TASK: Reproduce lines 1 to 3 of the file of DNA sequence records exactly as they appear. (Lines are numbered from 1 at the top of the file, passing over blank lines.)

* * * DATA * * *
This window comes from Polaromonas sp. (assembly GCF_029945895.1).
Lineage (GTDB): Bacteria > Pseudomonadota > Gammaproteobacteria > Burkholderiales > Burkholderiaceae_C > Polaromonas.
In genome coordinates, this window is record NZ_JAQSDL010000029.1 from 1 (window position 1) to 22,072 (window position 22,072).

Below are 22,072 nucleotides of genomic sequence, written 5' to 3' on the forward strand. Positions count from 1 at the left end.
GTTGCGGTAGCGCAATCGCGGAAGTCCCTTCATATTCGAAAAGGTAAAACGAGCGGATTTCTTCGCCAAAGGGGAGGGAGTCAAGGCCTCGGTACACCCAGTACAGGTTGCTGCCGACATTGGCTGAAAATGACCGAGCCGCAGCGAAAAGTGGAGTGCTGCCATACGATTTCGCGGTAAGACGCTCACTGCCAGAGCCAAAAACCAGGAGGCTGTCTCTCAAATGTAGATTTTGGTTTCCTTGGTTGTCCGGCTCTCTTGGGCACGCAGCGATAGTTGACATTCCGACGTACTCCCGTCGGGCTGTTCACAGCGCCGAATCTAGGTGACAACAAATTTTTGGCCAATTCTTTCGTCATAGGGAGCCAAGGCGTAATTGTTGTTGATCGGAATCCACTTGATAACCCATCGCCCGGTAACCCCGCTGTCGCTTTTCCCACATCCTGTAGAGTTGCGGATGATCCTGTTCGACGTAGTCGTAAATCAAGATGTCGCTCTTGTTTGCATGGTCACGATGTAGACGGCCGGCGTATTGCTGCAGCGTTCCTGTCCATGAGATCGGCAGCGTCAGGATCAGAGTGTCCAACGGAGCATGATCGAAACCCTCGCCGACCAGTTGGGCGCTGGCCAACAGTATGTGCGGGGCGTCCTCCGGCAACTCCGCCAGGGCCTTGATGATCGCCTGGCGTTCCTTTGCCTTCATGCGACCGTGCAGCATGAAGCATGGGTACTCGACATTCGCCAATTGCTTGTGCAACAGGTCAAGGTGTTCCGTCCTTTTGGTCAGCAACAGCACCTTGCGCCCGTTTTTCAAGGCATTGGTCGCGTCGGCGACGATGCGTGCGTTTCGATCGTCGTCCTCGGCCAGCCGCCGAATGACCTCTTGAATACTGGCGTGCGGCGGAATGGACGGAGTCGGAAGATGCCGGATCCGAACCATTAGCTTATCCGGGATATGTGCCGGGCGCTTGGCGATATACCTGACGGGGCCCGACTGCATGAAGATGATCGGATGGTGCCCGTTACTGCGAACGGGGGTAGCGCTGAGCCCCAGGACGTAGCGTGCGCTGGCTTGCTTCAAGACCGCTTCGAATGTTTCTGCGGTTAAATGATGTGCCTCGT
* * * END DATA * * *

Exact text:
This window comes from Polaromonas sp. (assembly GCF_029945895.1).
Lineage (GTDB): Bacteria > Pseudomonadota > Gammaproteobacteria > Burkholderiales > Burkholderiaceae_C > Polaromonas.
In genome coordinates, this window is record NZ_JAQSDL010000029.1 from 1 (window position 1) to 22,072 (window position 22,072).